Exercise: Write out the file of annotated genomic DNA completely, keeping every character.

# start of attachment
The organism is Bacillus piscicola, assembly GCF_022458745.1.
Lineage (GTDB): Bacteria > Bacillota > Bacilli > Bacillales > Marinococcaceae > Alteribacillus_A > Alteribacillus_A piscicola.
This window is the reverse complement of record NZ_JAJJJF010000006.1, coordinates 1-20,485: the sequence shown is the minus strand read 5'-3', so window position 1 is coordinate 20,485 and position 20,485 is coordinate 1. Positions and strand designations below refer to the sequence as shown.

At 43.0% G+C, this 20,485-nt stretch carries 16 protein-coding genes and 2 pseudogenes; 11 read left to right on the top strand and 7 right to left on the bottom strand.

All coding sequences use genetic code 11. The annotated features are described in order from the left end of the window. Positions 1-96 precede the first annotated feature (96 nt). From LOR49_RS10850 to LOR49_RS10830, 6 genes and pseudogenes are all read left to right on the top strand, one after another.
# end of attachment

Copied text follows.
The organism is Bacillus piscicola, assembly GCF_022458745.1.
Lineage (GTDB): Bacteria > Bacillota > Bacilli > Bacillales > Marinococcaceae > Alteribacillus_A > Alteribacillus_A piscicola.
This window is the reverse complement of record NZ_JAJJJF010000006.1, coordinates 1-20,485: the sequence shown is the minus strand read 5'-3', so window position 1 is coordinate 20,485 and position 20,485 is coordinate 1. Positions and strand designations below refer to the sequence as shown.

At 43.0% G+C, this 20,485-nt stretch carries 16 protein-coding genes and 2 pseudogenes; 11 read left to right on the top strand and 7 right to left on the bottom strand.

All coding sequences use genetic code 11. The annotated features are described in order from the left end of the window. Positions 1-96 precede the first annotated feature (96 nt). From LOR49_RS10850 to LOR49_RS10830, 6 genes and pseudogenes are all read left to right on the top strand, one after another.